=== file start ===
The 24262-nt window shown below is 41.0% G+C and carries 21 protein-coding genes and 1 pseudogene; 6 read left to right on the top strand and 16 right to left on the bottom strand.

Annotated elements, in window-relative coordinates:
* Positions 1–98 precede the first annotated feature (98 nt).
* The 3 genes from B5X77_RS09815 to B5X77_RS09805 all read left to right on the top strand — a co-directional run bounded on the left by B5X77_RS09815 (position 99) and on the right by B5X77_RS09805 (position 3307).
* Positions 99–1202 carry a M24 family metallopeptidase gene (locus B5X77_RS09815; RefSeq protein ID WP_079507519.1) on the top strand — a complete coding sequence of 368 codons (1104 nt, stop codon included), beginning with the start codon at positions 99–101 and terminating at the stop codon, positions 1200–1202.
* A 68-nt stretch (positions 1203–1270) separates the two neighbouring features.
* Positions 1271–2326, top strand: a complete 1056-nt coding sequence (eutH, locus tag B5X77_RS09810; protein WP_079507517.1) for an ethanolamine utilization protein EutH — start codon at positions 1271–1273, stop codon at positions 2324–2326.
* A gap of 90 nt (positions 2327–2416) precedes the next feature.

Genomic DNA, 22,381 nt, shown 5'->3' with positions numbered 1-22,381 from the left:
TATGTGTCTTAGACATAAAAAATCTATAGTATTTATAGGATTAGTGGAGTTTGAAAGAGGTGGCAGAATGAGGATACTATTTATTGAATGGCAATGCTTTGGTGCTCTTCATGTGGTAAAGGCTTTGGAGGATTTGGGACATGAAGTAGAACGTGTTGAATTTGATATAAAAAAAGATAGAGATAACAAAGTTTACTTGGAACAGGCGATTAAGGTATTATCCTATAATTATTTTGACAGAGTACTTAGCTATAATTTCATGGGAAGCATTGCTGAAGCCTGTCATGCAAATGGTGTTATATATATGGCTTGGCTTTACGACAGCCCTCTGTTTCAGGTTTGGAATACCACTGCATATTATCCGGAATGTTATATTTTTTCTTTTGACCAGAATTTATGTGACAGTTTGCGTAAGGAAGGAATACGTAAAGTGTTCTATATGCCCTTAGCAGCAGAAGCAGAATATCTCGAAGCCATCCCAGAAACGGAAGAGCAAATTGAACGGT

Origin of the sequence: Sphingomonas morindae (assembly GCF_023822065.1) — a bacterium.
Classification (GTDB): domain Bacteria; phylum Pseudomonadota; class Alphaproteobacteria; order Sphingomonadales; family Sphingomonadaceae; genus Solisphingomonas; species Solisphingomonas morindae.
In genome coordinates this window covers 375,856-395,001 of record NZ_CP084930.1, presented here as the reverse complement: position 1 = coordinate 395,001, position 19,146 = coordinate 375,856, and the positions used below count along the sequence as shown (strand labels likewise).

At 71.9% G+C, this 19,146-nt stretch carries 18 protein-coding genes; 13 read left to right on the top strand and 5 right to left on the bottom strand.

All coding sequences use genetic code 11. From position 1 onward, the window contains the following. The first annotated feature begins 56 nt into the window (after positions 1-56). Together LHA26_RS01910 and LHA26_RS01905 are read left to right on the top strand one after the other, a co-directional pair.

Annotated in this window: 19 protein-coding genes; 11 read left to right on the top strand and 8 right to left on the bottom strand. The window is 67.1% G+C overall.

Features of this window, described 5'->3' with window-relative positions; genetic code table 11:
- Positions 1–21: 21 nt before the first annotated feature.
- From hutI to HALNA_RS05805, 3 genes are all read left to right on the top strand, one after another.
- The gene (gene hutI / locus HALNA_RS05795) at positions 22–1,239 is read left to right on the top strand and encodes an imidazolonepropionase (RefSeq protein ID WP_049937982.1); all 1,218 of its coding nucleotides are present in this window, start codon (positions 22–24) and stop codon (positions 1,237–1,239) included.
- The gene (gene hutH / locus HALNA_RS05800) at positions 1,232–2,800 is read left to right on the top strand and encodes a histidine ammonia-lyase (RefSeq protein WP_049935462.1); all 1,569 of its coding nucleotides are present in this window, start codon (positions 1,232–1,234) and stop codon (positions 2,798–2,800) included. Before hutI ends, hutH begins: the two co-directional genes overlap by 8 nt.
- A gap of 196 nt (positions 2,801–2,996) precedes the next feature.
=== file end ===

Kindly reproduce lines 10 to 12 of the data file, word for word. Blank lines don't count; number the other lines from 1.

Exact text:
TATGTGTCTTAGACATAAAAAATCTATAGTATTTATAGGATTAGTGGAGTTTGAAAGAGGTGGCAGAATGAGGATACTATTTATTGAATGGCAATGCTTTGGTGCTCTTCATGTGGTAAAGGCTTTGGAGGATTTGGGACATGAAGTAGAACGTGTTGAATTTGATATAAAAAAAGATAGAGATAACAAAGTTTACTTGGAACAGGCGATTAAGGTATTATCCTATAATTATTTTGACAGAGTACTTAGCTATAATTTCATGGGAAGCATTGCTGAAGCCTGTCATGCAAATGGTGTTATATATATGGCTTGGCTTTACGACAGCCCTCTGTTTCAGGTTTGGAATACCACTGCATATTATCCGGAATGTTATATTTTTTCTTTTGACCAGAATTTATGTGACAGTTTGCGTAAGGAAGGAATACGTAAAGTGTTCTATATGCCCTTAGCAGCAGAAGCAGAATATCTCGAAGCCATCCCAGAAACGGAAGAGCAAATTGAACGGT

Origin of the sequence: Sphingomonas morindae (assembly GCF_023822065.1) — a bacterium.
Classification (GTDB): domain Bacteria; phylum Pseudomonadota; class Alphaproteobacteria; order Sphingomonadales; family Sphingomonadaceae; genus Solisphingomonas; species Solisphingomonas morindae.